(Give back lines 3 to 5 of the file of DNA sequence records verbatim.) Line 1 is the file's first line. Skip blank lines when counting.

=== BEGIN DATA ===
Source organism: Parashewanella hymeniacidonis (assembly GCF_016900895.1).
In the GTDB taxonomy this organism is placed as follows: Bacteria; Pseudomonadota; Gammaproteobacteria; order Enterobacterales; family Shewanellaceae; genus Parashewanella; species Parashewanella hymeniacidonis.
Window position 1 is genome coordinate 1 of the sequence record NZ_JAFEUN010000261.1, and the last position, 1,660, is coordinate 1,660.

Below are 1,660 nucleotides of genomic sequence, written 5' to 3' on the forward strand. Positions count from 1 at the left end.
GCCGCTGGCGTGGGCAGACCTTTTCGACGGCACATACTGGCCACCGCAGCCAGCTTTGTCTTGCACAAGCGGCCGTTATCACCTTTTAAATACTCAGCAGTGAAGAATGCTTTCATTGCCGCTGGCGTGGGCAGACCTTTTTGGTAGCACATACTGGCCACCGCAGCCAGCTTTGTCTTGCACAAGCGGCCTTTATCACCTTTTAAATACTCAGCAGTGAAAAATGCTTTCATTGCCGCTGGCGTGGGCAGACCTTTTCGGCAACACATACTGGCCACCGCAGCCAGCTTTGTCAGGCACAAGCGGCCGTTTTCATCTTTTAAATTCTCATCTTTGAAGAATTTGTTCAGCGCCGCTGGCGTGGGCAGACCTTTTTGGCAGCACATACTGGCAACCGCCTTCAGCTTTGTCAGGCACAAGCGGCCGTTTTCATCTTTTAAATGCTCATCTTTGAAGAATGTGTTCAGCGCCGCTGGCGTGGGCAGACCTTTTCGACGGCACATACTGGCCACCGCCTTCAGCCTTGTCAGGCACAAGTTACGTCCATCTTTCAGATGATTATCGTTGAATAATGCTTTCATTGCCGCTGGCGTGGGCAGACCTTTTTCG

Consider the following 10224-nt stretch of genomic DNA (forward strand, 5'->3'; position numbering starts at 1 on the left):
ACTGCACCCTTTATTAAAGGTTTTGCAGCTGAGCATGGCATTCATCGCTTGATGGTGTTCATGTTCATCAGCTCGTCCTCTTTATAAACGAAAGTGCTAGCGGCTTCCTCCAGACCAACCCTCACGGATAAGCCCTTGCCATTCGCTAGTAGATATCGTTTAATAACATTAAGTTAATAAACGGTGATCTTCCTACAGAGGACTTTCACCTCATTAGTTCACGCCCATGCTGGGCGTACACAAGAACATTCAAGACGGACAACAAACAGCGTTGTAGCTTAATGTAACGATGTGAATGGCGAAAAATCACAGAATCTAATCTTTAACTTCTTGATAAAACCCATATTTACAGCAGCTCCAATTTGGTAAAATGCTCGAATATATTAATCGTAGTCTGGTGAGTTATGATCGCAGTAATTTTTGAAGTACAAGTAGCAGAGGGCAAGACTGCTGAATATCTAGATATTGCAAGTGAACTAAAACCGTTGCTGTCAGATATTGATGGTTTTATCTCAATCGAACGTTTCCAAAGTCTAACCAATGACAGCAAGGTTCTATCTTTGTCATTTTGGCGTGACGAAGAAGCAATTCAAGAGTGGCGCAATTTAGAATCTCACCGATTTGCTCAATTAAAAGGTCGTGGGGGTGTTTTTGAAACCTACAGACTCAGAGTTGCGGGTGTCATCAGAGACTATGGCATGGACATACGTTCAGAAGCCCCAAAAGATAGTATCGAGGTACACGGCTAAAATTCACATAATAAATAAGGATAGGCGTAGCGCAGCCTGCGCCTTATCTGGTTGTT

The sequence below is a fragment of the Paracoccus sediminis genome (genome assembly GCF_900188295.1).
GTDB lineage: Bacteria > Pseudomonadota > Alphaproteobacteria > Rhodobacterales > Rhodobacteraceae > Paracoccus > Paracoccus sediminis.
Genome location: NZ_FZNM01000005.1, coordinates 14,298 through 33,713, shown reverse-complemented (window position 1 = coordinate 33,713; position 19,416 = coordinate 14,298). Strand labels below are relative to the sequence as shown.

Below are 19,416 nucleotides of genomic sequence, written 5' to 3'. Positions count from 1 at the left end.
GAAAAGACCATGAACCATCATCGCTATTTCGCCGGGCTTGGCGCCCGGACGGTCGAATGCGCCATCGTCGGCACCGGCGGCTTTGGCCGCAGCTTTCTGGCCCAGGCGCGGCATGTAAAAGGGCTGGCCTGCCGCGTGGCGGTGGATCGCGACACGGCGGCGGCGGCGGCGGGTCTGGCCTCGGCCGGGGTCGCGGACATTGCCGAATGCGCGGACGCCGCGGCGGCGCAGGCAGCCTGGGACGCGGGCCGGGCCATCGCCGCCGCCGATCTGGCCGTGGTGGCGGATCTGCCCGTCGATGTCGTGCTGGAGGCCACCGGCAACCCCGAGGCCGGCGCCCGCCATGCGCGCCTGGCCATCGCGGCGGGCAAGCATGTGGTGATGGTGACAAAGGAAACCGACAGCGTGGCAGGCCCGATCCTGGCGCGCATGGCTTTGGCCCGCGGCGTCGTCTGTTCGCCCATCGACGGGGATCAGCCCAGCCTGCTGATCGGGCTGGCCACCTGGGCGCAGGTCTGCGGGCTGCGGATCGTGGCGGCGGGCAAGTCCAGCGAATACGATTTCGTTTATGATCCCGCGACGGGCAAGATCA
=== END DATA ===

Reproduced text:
Window position 1 is genome coordinate 1 of the sequence record NZ_JAFEUN010000261.1, and the last position, 1,660, is coordinate 1,660.

Below are 1,660 nucleotides of genomic sequence, written 5' to 3' on the forward strand. Positions count from 1 at the left end.
GCCGCTGGCGTGGGCAGACCTTTTCGACGGCACATACTGGCCACCGCAGCCAGCTTTGTCTTGCACAAGCGGCCGTTATCACCTTTTAAATACTCAGCAGTGAAGAATGCTTTCATTGCCGCTGGCGTGGGCAGACCTTTTTGGTAGCACATACTGGCCACCGCAGCCAGCTTTGTCTTGCACAAGCGGCCTTTATCACCTTTTAAATACTCAGCAGTGAAAAATGCTTTCATTGCCGCTGGCGTGGGCAGACCTTTTCGGCAACACATACTGGCCACCGCAGCCAGCTTTGTCAGGCACAAGCGGCCGTTTTCATCTTTTAAATTCTCATCTTTGAAGAATTTGTTCAGCGCCGCTGGCGTGGGCAGACCTTTTTGGCAGCACATACTGGCAACCGCCTTCAGCTTTGTCAGGCACAAGCGGCCGTTTTCATCTTTTAAATGCTCATCTTTGAAGAATGTGTTCAGCGCCGCTGGCGTGGGCAGACCTTTTCGACGGCACATACTGGCCACCGCCTTCAGCCTTGTCAGGCACAAGTTACGTCCATCTTTCAGATGATTATCGTTGAATAATGCTTTCATTGCCGCTGGCGTGGGCAGACCTTTTTCG